We caught up with the brilliant and insightful Anthony Lewis a few weeks ago and have shared our conversation below.
Hi Anthony, thanks for joining us today. We’d love to hear about when you first realized that you wanted to pursue a creative path professionally.
I didn’t know. Ever.
It wasn’t until recently that I found myself ready to trade twenty-ish years of trial and error as an artist for car detailing or pressure washing someone’s driveway and patio til I croak.
So I made a choice fairly early and I just stuck to it. I think I was maybe in middle school. I remember saying, “I want to be a producer.” And I said it so confidently and so often, people often looked at me with the same incredulity I felt hearing about all these years I had to live.I had several ideas about what being a producer could mean; ideas that landed me in production rooms, or on set to make films, or at weddings, documenting a couple’s vows. I’ve since hovered in those shadows, trying to pull on strings where no one was looking to make things happen wherever their attention landed. And I was happy doing it.
I’ve stayed in those shadows for years. Might explain the vitamin D deficiency.
As always, we appreciate you sharing your insights and we’ve got a few more questions for you, but before we get to all of that can you take a minute to introduce yourself and give our readers some of your background and context?
I tell people that I’m a photographer. But before so much of everything else — being a husband, sibling and son, student, mood-lifter (when I can be) — I’m an artist. And I absolutely STUMBLED into photography.
My ironic love of people — I’m an introvert — usually had younger me doodling on paper. It was at once an escape and a black hole for me: the way someone’s nose looked. Or what they wore, what they did. How they might appear in the event that we’re actually not alone in all of space.
Then I bought my first digital camera at a Circuit City, just for kicks, and realized I could trade my sketchbook collection for computers.
And while all of this was happening, I realized how little of my own reflection I saw in all the things I loved. I remember asking myself how to translate what I’d studied in illustration technique books into something more Black. More Brown. Those books didn’t really teach sketching for curly hair with shrinkage. I was in maybe 7th or 9th grade, then.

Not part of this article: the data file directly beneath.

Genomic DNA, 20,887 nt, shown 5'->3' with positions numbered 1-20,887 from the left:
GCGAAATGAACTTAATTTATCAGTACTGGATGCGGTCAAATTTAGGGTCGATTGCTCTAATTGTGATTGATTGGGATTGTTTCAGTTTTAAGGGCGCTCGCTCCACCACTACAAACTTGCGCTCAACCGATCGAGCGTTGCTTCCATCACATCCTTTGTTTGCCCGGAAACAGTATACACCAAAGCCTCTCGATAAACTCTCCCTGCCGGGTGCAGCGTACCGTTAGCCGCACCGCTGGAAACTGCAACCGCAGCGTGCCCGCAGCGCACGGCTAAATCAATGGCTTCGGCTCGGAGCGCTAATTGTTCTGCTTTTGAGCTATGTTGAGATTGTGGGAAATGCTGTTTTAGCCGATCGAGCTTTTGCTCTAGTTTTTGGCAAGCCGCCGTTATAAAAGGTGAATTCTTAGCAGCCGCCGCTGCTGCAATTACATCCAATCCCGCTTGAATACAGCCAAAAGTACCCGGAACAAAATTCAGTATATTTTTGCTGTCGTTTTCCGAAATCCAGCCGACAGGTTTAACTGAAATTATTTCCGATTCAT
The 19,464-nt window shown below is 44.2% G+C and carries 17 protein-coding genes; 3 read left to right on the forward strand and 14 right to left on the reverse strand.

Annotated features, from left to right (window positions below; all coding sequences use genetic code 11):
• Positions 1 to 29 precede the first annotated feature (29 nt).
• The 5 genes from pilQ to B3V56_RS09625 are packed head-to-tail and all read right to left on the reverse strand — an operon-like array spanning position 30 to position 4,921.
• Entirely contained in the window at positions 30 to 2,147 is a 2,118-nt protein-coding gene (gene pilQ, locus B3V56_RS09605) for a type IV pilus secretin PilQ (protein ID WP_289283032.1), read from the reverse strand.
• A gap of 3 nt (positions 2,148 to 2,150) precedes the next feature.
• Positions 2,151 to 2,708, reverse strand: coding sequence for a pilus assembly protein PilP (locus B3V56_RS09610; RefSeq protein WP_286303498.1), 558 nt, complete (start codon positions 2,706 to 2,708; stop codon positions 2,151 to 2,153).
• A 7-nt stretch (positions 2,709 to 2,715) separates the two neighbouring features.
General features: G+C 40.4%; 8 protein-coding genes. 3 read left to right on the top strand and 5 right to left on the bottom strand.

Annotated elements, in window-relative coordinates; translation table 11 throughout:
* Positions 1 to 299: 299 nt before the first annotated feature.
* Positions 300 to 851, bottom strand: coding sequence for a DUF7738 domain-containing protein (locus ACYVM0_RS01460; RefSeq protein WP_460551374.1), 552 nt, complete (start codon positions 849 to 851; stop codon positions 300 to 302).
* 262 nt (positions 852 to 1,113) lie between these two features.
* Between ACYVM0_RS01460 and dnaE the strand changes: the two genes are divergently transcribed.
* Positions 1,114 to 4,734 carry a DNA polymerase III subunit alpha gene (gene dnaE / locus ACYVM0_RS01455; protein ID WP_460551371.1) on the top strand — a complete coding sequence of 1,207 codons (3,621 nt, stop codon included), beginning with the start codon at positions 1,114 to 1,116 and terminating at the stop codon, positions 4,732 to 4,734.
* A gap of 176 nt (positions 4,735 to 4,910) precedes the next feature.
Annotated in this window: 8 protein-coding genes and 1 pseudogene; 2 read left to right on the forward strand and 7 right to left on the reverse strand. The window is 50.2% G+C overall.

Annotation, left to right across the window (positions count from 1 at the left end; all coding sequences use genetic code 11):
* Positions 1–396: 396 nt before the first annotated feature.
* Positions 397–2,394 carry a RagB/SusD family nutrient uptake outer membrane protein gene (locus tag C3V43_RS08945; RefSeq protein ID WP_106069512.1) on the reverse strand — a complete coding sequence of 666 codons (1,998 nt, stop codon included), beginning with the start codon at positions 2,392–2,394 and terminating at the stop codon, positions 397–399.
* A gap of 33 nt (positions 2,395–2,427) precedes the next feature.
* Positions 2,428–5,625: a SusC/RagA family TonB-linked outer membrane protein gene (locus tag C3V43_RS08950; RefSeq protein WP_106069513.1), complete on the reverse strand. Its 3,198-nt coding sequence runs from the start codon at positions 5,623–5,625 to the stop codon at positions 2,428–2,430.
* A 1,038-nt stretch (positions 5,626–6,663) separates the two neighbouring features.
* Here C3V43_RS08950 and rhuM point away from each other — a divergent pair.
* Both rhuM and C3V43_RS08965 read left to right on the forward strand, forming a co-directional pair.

Today I still express my ironic love of and for people. At the top of my list however, are the people who look like me; people with brown skin. And at the top of that list are Black women.
The excitement I get to witness in those with whom I work absolutely sends me. I still remember being told for the first time, “I’ve never seen myself like that before.” I chase that kind of result every time, and with each new client or personal project I’m only trying to outdo my last thing.
My current offerings are in fine art portraiture, boudoir & headshot photography, with an added benefit of beauty retouching and surreal composite portrait work. I love to provide an exemplary service with thorough pre-production, a fun and relaxing session date and meticulous post-production, all before arriving at, should the client desire it, high quality printed work fit for the gallery.
We often hear about learning lessons – but just as important is unlearning lessons. Have you ever had to unlearn a lesson?
Clichés suck. That’s the first thing I needed to unlearn. The second thing , hilariously also leads into a cliché: failing is bad. I almost wish I knew earlier just how good failing can be.
Being a quick study at an early age for me was frustrating. It made me extra sensitive to condescension from teachers and elders. So, I grew wary of the clichés I was handed, especially when they were wrapped in shiny tin foil. I quickly found that attaching humour and sarcasm to clichés helped me to not snowball into irritation or anger.
The fearlessness to approach art and business randomly was such a blessing in my younger days. Over time, however, I came to condition myself against being so free with “just trying” things. My anxiety, coupled with my “need” to please people and always be the best or most unique, eventually prevented me from seeing that every single failure wasn’t as bad as I made it out to be for myself. Years of useless worry came from learning to fear failure instead of embracing it.
Part of me believes that my physical and mental health would be in a much better place if I hadn’t fed my anxiety by chastising myself for failing, instead of seeing them purely for the teachable moments that they were. By unlearning self-chastisement and being more gentle with myself, I’m grateful for how I now find happiness.
As much as I still blow raspberries at clichés, I’ve learned to appreciate the truth in them. Failure is good. Condescension still sucks though. Try not to do that to anybody.
Alright – so here’s a fun one. What do you think about NFTs?
I’m both nervous about and excited for NFTs. Sometimes, I do get “gold rush” feelings about them, and wonder if/when they’ll cease to be a thing, for the poor and the rich alike.
Most times, however, I’m feeling more “electricity, talkies and internet” about them. At one point, candle light and good housing design were peak human achievement. But the overwhelming success of the power industry, dialogue in a film, or even the mundane DM on any given social media network was deemed laughable before becoming commonplace.
Whether it’s in any of its currently known forms or an as yet unseen conjugation, digital currencies are here to stay, NFTs included. Now if only we could address the whole non-eco-friendly aspect of it all.
- Website: www.neatshinyowl.com
- Instagram: instagram.com/neatshinyowl
- Twitter: twitter.com/neatshinyowl
Anthony Lewis, Carla Lewis, Mong Bui and Tomasyn Hayes